Having all this to focus on kept me strong. There was no way I could breakdown on today of all days.
But I had to tell Chris. We couldn’t get married without him knowing they’d found cancer cells.
For the duration of the wedding, I managed to push the news to the back of my mind and enjoy my big day, just as I’d planned. In a way, the vows me and Chris made to each other felt more meaningful. Especially when we pledged to love each other in sickness and in health.
None of our guests knew. I’d made mum promise to keep it to herself. I wanted them all to enjoy our day not feel sorry for me.
It was only when all the guests had gone home that our thoughts turned to the horrendous news we’d been given. I still felt so tired and poorly and my hormones made me feel really tearful.Forget passion, I collapsed in my new hubby’s arms an emotional wreck.
Despite what the doctors had found, I’d been given the all clear for the honeymoon.
I’d been looking forward to getting away with Chris and lying on a beach. Our honeymoon should have been bliss, but being miles away from home knowing there could be more caner cells lurking in my body made me feel homesick like a child. Mum had been so supportive and I wanted her with me.
When another new bride walked past proudly displaying her bump I broke down. ‘ It should be us,’ I wept to Chris.
When I got back home, I started having weekly blood tests to monitor my hormone levels. If they continued to be high it would indicate that there were still cancer cells hidden in my body. It was bad news. After six months my levels were still falling and rising, showing that things weren’t the way they should be.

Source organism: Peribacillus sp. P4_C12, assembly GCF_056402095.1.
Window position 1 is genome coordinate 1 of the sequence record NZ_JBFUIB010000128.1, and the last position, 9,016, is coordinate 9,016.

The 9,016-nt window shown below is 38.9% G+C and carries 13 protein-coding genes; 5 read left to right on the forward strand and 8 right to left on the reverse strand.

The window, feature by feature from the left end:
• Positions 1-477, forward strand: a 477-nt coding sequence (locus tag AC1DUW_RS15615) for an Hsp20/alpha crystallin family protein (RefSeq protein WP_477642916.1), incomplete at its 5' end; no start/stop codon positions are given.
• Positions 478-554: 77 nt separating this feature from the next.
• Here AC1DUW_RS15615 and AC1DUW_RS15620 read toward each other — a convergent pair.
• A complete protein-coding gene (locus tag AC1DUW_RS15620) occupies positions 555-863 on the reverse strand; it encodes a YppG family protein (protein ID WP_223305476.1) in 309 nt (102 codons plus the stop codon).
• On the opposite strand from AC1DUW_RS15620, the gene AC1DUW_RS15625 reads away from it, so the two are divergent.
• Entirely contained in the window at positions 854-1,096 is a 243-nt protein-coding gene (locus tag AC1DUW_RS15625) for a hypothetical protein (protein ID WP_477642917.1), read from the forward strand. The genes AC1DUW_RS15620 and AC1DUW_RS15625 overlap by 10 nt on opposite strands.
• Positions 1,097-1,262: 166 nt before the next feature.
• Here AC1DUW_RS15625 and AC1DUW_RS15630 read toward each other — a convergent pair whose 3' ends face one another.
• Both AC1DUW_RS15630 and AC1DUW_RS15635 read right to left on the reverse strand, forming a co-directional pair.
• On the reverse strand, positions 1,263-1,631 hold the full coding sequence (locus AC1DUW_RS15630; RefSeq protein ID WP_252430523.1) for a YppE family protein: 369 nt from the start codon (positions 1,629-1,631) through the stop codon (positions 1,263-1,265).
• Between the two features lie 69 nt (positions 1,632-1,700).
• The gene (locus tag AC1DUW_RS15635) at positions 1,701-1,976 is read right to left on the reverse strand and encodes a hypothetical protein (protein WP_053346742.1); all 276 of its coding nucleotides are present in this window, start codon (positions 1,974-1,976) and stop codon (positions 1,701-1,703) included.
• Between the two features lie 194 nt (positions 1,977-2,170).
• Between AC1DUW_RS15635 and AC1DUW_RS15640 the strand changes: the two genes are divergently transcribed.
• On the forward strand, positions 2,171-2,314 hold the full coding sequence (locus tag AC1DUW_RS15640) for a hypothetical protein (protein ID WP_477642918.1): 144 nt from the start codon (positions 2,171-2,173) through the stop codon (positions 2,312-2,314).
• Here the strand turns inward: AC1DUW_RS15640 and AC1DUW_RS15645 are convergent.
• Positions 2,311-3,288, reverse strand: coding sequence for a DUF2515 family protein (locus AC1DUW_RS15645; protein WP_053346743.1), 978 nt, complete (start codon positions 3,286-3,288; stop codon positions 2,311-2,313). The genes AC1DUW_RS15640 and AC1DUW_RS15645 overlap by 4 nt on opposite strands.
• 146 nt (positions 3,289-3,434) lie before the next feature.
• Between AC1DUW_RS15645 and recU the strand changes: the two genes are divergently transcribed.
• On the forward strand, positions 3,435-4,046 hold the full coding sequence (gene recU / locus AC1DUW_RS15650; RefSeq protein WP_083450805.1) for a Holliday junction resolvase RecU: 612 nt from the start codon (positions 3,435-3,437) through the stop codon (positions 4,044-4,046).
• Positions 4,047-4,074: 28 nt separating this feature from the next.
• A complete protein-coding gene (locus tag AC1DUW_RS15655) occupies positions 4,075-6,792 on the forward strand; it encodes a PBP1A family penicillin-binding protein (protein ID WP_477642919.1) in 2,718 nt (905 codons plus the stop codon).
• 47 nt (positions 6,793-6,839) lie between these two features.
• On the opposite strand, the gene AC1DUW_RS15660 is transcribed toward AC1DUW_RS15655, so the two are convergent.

In April this year – the month the baby was due – I started chemotherapy. But after the second dose, I had a bad reaction and ended up in A&E with a suspected blood clot.
Now I’m back to having my hormones levels regularly monitored. My body still thinks it’s in the early stages of pregnancy. I can sleep for 12 hours and still wake up tired. Walking up a flight of stairs leaves me gasping for breath. But I’ve kept up work, tried to carry on as normal.
The hardest thing about this whole experience is hearing how the women who fell pregnant around the same time as me have given birth. Old school friends, friends of friends. It breaks my heart that they now have their babies and I haven’t got mine and never had. Now the people who fell pregnant after me are due anytime. The misery goes on.
And I don’t know what the future holds for us. If and when my hormone levels return to normal it will be another six months before me and Chris can start trying for a baby again. It keeps me going to know that lots of women who’ve experienced a molar pregnancy go on to have healthy children afterwards. I’d be extremely unlucky for this to happen again. And there’s no reason why it should.
And although the cells are cancerous, they do not spread quickly. I have every reason to be positive about the future.
I know Chris feels bad because things went wrong on his side. After all, if we hadn’t tried to conceive before the wedding, I wouldn’t be going through this now. It’s difficult for him because he feels like it should be him going through this and not me. And sometimes when he jumps out of bed to go to the gym before work, I do feel jealous of all that energy he has.
But we’re both determined not to let his affect our relationship or let any resentment towards each other kick in.
I’ve learnt early on in our marriage that not everything in life goes to plan, but hopefully one day we’ll have the family we always dreamed of.

ENDS